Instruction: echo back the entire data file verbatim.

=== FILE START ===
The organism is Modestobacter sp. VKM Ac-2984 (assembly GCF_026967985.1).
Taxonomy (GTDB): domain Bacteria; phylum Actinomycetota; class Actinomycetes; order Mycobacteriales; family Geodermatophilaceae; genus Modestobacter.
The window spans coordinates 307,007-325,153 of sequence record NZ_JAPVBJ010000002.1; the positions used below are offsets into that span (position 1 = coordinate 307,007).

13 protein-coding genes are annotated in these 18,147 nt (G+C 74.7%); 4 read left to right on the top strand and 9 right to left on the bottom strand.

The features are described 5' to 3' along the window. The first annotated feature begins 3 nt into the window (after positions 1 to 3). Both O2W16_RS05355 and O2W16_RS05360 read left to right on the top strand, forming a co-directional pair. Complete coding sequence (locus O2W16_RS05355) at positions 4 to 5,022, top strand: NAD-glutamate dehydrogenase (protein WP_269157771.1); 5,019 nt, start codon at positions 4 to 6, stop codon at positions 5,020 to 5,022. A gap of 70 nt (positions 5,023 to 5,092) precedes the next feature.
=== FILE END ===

The organism is Modestobacter sp. VKM Ac-2984 (assembly GCF_026967985.1).
Taxonomy (GTDB): domain Bacteria; phylum Actinomycetota; class Actinomycetes; order Mycobacteriales; family Geodermatophilaceae; genus Modestobacter.
The window spans coordinates 307,007-325,153 of sequence record NZ_JAPVBJ010000002.1; the positions used below are offsets into that span (position 1 = coordinate 307,007).

13 protein-coding genes are annotated in these 18,147 nt (G+C 74.7%); 4 read left to right on the top strand and 9 right to left on the bottom strand.

The features are described 5' to 3' along the window. The first annotated feature begins 3 nt into the window (after positions 1 to 3). Both O2W16_RS05355 and O2W16_RS05360 read left to right on the top strand, forming a co-directional pair. Complete coding sequence (locus O2W16_RS05355) at positions 4 to 5,022, top strand: NAD-glutamate dehydrogenase (protein WP_269157771.1); 5,019 nt, start codon at positions 4 to 6, stop codon at positions 5,020 to 5,022. A gap of 70 nt (positions 5,023 to 5,092) precedes the next feature.